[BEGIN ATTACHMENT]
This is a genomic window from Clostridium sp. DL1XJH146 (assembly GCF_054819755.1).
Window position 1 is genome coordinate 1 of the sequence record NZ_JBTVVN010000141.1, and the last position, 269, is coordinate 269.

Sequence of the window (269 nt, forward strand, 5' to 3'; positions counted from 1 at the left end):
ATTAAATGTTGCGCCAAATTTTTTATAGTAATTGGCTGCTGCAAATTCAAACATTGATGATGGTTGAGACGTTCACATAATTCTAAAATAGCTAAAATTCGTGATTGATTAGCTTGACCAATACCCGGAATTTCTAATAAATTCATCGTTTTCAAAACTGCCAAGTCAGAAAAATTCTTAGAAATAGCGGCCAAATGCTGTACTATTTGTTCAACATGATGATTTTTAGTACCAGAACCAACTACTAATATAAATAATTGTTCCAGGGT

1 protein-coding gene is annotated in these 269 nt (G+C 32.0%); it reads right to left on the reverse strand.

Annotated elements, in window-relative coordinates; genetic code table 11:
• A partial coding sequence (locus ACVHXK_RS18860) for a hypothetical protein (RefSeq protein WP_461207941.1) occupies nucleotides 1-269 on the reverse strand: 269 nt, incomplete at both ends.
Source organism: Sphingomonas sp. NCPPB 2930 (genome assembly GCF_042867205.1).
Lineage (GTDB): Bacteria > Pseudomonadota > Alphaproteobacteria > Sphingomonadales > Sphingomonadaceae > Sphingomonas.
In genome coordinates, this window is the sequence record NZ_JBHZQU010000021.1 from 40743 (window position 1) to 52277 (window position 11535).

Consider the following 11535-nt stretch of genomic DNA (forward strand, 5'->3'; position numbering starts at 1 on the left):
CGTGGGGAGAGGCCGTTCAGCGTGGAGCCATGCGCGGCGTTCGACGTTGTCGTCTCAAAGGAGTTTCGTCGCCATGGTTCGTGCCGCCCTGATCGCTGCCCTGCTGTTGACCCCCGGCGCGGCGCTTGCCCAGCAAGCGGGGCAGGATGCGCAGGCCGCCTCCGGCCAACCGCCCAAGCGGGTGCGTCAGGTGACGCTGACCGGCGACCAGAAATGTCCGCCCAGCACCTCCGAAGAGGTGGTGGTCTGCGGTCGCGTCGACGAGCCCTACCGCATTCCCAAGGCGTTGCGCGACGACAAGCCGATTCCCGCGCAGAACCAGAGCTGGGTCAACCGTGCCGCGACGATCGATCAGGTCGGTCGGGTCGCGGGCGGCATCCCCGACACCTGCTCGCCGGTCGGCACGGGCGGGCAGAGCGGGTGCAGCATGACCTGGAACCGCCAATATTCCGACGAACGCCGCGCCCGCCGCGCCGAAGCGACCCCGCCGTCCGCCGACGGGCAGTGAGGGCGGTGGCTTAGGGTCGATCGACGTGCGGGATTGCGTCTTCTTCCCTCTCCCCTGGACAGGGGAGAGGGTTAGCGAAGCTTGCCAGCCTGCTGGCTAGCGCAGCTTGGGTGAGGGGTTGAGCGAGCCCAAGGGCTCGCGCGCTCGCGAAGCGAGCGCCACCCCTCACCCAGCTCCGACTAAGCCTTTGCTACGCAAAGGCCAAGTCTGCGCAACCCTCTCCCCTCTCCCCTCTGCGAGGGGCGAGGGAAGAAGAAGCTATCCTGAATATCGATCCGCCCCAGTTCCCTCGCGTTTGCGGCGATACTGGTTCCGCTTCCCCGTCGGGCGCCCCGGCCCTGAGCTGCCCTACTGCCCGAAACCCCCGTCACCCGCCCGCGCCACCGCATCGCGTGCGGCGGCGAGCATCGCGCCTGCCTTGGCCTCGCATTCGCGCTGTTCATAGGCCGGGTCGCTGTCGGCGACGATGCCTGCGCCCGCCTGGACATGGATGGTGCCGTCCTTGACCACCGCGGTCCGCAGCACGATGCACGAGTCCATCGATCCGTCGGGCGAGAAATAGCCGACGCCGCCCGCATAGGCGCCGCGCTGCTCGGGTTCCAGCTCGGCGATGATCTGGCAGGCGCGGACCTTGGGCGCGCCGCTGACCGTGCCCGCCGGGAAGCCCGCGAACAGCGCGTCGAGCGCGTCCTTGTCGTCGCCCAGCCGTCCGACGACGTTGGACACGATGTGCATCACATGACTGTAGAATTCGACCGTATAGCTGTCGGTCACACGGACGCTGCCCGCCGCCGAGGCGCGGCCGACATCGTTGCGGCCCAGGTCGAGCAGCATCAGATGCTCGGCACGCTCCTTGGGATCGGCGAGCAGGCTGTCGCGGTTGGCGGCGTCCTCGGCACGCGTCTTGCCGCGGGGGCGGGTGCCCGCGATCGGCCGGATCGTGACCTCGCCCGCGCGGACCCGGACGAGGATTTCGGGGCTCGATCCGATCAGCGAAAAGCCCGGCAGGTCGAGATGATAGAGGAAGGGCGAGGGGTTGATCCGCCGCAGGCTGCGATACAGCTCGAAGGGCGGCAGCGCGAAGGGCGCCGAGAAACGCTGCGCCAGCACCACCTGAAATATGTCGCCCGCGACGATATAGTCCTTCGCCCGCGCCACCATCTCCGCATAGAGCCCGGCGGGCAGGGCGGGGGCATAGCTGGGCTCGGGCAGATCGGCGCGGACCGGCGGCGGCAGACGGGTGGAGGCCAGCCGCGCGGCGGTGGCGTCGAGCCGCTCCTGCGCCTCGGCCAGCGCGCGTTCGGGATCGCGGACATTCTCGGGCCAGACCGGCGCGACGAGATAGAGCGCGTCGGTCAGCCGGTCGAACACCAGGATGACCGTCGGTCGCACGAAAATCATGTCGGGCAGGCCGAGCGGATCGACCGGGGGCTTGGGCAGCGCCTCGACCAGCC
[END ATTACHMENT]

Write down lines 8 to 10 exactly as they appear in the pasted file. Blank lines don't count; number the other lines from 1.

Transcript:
Source organism: Sphingomonas sp. NCPPB 2930 (genome assembly GCF_042867205.1).
Lineage (GTDB): Bacteria > Pseudomonadota > Alphaproteobacteria > Sphingomonadales > Sphingomonadaceae > Sphingomonas.
In genome coordinates, this window is the sequence record NZ_JBHZQU010000021.1 from 40743 (window position 1) to 52277 (window position 11535).